Human infections caused by Streptococcus suis have been recognized as a global public health and economic problem in the swine industry (1–3). These infections afflict persons in close contact with infected pigs or pork-derived products (4,5). Although sporadic cases of S. suis infections in humans had been reported worldwide previously, in the summer of 2005, China recorded the largest and most highly diffused outbreak of S. suis infection in humans, with 215 cases reported and 39 deaths (6,7). Although the overall case-fatality rate was 18%, it reached 63% among patients with streptococcal toxic shock–like syndrome (8,9). The causative pathogen was identified as sequence type (ST) 7, which had evolved from ST1 to become a highly virulent strain with epidemic potential. So far, S. suis ST7 has only been isolated in China (7,9). The outbreak cases were widely distributed among persons in 203 villages of 12 cities in Sichuan Province. Outbreak investigations by the Chinese Center for Diseases Control and Prevention identified and confirmed 1 case per village in 194 villages (6). The outbreak appeared to be caused by pig-to-human direct transmission (6). A policy of strictly prohibiting backyard slaughtering was implemented, which ended the outbreak (3,10). However, the reasons why the outbreak reached such a large scale remained a mystery.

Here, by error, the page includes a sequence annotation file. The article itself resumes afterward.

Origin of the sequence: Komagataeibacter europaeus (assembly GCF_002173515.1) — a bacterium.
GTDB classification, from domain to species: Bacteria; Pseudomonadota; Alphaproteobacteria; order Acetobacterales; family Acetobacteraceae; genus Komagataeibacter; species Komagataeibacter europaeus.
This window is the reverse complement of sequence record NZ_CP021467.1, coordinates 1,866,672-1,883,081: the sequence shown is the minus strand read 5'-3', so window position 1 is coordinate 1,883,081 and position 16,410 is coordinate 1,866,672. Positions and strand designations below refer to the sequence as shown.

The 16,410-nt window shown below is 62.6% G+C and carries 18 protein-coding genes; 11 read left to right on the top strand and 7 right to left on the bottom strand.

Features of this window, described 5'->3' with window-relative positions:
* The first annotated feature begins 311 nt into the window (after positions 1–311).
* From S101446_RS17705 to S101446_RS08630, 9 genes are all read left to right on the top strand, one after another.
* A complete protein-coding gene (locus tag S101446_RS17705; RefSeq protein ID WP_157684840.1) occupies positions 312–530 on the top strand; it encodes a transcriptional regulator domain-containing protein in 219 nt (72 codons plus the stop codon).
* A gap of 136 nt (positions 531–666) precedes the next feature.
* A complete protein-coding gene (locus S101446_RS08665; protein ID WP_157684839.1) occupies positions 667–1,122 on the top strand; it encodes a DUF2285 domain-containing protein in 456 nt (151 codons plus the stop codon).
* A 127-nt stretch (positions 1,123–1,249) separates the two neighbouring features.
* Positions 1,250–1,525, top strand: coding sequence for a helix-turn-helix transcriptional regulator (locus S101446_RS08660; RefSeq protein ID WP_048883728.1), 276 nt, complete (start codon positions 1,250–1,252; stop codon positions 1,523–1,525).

We used whole-genome sequencing (WGS) to dissect this outbreak through sequencing of 85 isolates from patients and 7 isolates from diseased pigs associated with those patients (7). The isolates were divided into 5 clades, which evolved during a 2-year period (2002–2004). The outbreak was probably caused by infected piglets and was amplified by the industrial scale of piglet supply operations in China. These findings uncovered a unique public health threat in China brought about by economic development.